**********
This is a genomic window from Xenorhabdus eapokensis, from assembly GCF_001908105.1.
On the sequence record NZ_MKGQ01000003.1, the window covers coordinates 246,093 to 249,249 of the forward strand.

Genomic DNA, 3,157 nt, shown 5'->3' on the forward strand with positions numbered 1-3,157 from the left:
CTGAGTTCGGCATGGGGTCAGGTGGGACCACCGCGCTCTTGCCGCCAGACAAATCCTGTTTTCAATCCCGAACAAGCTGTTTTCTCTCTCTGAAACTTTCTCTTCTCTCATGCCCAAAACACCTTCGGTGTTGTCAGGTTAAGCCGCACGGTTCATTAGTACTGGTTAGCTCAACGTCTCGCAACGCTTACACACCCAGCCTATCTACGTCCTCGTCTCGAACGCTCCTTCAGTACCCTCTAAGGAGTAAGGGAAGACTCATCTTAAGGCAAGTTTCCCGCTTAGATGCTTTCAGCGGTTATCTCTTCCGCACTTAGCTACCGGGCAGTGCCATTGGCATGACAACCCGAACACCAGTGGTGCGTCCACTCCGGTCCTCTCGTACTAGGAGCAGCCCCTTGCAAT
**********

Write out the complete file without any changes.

This is a genomic window from Xenorhabdus eapokensis, from assembly GCF_001908105.1.
On the sequence record NZ_MKGQ01000003.1, the window covers coordinates 246,093 to 249,249 of the forward strand.

Genomic DNA, 3,157 nt, shown 5'->3' on the forward strand with positions numbered 1-3,157 from the left:
CTGAGTTCGGCATGGGGTCAGGTGGGACCACCGCGCTCTTGCCGCCAGACAAATCCTGTTTTCAATCCCGAACAAGCTGTTTTCTCTCTCTGAAACTTTCTCTTCTCTCATGCCCAAAACACCTTCGGTGTTGTCAGGTTAAGCCGCACGGTTCATTAGTACTGGTTAGCTCAACGTCTCGCAACGCTTACACACCCAGCCTATCTACGTCCTCGTCTCGAACGCTCCTTCAGTACCCTCTAAGGAGTAAGGGAAGACTCATCTTAAGGCAAGTTTCCCGCTTAGATGCTTTCAGCGGTTATCTCTTCCGCACTTAGCTACCGGGCAGTGCCATTGGCATGACAACCCGAACACCAGTGGTGCGTCCACTCCGGTCCTCTCGTACTAGGAGCAGCCCCTTGCAAT